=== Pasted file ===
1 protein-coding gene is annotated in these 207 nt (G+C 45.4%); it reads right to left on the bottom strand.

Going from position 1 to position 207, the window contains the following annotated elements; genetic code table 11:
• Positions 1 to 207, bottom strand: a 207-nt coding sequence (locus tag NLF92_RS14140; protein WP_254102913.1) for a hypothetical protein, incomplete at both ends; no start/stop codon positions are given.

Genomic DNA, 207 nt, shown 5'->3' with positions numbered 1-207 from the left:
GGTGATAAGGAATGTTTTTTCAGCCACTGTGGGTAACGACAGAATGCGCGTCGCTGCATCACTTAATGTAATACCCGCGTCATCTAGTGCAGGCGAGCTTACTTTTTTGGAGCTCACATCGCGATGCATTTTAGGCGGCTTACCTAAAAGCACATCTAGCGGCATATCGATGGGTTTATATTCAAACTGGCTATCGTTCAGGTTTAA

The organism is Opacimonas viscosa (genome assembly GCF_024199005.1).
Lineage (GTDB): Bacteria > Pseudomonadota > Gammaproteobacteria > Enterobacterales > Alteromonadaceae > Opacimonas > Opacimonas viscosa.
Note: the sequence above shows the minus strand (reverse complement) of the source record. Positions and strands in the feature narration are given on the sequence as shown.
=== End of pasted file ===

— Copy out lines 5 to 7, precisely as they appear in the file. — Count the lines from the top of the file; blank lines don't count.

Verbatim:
GGTGATAAGGAATGTTTTTTCAGCCACTGTGGGTAACGACAGAATGCGCGTCGCTGCATCACTTAATGTAATACCCGCGTCATCTAGTGCAGGCGAGCTTACTTTTTTGGAGCTCACATCGCGATGCATTTTAGGCGGCTTACCTAAAAGCACATCTAGCGGCATATCGATGGGTTTATATTCAAACTGGCTATCGTTCAGGTTTAA

The organism is Opacimonas viscosa (genome assembly GCF_024199005.1).
Lineage (GTDB): Bacteria > Pseudomonadota > Gammaproteobacteria > Enterobacterales > Alteromonadaceae > Opacimonas > Opacimonas viscosa.